Longer-term strategies to help keep unit costs in check include the substantial 737 MAX orders, a move into widebody operations and potentially increasing seating density following the installation of new slimline seats on the 737s. The seats are part of a major investment in new in-flight entertainment systems, including satellite-based Wi-Fi. Half of WestJet’s 737s will have the seats by the end of 2015, with the rest following in 2016.
The slimline seats will give WestJet a choice: either improving passenger comfort or getting a material unit cost reduction by adding six seats to each aircraft. This is because even though the seat pitch will stay physically the same, the new slimline seats “will give effectively an extra inch of knee room”.
Unfortunately WestJet is not ready to make that decision at the time of the slimline seat installation (which might be the most cost-effective time to add more seats). Instead, the carrier will wait and see how passengers respond to the new seats.
In recent years, WestJet has gone after the business and corporate segments quite methodically. First, in 2011 it made its schedules more attractive to business customers, especially in the Eastern Triangle linking Toronto, Ottawa and Montreal. Then came a multitude of product initiatives aimed at attracting business traffic or creating new ancillary revenue streams.
WestJet added premium economy seating with extra-legroom in the first three rows of aircraft in late 2012. The JetBlue-style product is sold for a fee at the gate or at a “Plus” fare in advance. “Plus” is the highest and most flexible of three fare bundles that were introduced in 2013.
Like other LCCs, WestJet is finding premium seating to be a good revenue generator. Demand has been strong, and the upgrade fee on long-haul routes was recently increased from C$45 to C$50. Revenues are running at the upper end of the C$50-80m target range.
Thanks to Plus, a co-branded credit card and other initiatives, ancillary revenues were up by 17% to C$51.4m or C$9.80 per passenger in the third quarter.
Recent months have seen important new revenue initiatives: a C$25 fee for a first checked bag and major improvements to the FFP. The latter included the introduction of rewards tiers and features such as “status match” to encourage Air Canada’s FFP members to try out WestJet’s programme.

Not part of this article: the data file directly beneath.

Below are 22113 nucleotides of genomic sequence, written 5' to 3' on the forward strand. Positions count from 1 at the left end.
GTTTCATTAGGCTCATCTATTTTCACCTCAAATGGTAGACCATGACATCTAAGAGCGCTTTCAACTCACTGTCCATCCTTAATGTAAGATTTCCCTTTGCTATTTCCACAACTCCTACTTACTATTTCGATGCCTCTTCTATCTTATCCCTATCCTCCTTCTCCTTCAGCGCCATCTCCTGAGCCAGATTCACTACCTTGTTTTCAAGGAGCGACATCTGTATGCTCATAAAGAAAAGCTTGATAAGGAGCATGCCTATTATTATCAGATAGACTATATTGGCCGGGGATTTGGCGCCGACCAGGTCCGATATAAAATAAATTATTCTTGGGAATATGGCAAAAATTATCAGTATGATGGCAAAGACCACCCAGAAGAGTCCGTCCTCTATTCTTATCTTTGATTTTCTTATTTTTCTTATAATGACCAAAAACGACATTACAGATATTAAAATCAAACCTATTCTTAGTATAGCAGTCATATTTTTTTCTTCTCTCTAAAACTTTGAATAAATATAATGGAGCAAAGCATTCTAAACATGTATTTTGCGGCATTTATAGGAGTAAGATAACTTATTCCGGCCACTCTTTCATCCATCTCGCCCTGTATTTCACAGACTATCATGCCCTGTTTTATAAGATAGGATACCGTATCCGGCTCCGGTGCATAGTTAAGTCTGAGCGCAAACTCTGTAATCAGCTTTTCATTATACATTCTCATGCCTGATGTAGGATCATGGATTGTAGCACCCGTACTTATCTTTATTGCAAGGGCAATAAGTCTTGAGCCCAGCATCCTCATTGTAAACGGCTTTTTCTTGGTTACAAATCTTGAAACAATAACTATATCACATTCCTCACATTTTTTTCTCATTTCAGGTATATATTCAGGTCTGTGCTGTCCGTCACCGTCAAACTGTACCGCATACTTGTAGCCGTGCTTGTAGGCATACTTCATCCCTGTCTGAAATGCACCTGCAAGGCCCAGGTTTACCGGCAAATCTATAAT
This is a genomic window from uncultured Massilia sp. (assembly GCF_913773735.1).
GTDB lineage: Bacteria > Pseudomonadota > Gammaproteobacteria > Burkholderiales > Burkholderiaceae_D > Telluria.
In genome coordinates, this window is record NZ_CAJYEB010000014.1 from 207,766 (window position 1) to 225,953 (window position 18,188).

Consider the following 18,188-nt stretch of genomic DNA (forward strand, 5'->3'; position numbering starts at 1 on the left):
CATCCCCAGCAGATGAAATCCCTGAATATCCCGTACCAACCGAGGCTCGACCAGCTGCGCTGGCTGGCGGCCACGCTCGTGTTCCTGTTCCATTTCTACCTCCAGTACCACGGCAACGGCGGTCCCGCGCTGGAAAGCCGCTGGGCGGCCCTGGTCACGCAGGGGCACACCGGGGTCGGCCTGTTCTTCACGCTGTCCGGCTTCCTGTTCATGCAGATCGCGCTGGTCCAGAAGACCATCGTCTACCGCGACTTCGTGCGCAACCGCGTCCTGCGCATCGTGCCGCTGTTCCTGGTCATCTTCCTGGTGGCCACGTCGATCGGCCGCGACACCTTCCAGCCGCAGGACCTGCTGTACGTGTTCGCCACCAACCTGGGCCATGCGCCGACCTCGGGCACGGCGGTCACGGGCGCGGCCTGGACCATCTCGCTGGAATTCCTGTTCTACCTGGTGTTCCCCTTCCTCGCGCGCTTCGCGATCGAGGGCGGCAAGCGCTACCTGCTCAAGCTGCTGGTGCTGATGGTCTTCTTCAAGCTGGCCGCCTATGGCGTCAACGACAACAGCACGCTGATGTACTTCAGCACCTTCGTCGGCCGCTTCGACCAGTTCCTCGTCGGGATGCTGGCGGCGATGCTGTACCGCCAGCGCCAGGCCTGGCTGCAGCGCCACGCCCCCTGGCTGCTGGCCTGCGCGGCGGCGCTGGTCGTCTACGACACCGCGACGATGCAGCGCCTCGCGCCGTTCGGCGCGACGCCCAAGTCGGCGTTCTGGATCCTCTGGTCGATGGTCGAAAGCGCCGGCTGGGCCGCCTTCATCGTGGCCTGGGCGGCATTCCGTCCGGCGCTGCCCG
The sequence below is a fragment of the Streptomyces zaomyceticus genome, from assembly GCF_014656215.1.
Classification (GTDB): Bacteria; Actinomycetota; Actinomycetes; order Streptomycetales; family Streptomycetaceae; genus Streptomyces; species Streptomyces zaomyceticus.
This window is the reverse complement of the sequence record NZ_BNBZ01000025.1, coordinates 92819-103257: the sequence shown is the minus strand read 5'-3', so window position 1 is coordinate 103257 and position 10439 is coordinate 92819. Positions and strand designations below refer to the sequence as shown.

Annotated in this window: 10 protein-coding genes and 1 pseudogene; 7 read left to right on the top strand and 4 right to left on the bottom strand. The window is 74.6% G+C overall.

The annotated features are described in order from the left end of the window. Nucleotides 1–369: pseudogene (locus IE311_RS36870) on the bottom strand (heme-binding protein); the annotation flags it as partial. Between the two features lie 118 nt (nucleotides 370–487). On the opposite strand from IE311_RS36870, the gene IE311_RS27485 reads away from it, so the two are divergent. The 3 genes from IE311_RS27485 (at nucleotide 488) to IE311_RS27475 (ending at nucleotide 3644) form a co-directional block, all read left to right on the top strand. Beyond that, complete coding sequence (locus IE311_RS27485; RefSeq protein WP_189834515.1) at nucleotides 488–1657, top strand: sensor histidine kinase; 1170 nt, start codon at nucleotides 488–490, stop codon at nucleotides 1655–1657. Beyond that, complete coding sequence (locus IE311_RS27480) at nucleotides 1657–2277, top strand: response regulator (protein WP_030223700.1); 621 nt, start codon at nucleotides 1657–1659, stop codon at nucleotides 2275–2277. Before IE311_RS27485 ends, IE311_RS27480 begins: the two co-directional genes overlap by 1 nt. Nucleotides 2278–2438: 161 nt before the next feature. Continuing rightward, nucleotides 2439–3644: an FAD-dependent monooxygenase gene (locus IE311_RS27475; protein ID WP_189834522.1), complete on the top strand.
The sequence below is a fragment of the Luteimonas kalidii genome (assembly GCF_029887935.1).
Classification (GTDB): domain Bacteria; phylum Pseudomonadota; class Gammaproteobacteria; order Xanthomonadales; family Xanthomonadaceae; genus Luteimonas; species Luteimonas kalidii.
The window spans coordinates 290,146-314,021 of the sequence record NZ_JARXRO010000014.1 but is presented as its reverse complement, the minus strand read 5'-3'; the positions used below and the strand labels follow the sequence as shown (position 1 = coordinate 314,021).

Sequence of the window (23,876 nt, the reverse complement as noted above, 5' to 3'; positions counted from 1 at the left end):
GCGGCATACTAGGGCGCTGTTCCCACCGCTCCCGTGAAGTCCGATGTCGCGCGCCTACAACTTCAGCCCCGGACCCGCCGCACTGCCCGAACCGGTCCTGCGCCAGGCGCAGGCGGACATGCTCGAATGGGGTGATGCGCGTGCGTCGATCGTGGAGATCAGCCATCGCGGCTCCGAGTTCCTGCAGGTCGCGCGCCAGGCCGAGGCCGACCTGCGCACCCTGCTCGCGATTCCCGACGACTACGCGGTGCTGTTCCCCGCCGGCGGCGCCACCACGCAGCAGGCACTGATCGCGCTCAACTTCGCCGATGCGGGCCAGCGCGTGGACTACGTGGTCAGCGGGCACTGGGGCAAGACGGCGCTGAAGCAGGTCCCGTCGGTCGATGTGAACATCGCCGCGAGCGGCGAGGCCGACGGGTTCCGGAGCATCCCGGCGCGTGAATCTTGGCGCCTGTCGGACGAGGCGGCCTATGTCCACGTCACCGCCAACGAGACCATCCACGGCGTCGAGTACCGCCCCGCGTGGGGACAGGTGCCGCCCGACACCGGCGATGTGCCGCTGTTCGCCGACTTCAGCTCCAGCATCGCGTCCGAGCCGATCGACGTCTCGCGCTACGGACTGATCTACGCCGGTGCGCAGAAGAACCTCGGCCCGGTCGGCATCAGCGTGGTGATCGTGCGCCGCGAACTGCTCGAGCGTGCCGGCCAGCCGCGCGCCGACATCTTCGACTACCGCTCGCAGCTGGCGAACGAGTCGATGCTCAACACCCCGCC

In September WestJet fell in line with the US airline industry in charging a fee for a first checked bag. One complicating factor had been that Air Canada was not charging that fee domestically, but after WestJet’s announcement Air Canada quickly matched it. (In the US, JetBlue also added that fee in November, leaving Southwest as the lone holdout.)
WestJet’s bag fee applies to those traveling on the lowest fare bundle (Econo) within North America. There are plenty of exceptions. Only one in five passengers is affected, which could bring in up to C$100m annually. On top of that there will be the benefit of some people upgrading to the “Flex” fare category.
WestJet is committed to passing some of the benefits of the unbundling to passengers in the form of lower “Econo” fare sales, which also aim to stimulate demand. One such sale was launched immediately after the first bag fee announcement.
WestJet has many more revenue initiatives in varying stages of development that will boost ancillary revenues in the future. The most obvious ones are potential fees on Wi-Fi and inflight entertainment systems.
WestJet has a simple purpose: to be Canada’s low-fare leader, and to go where Canadians want to go (at least those are the aims that its executives frequently refer to).
Canadians definitely want to go the sun destinations to escape their harsh winter. The southbound leisure business will always be important to WestJet; after all, it is critical to the carrier’s seasonal aircraft deployment strategy (under which large chunks of capacity are shifted twice annually between the domestic market and the winter sun routes).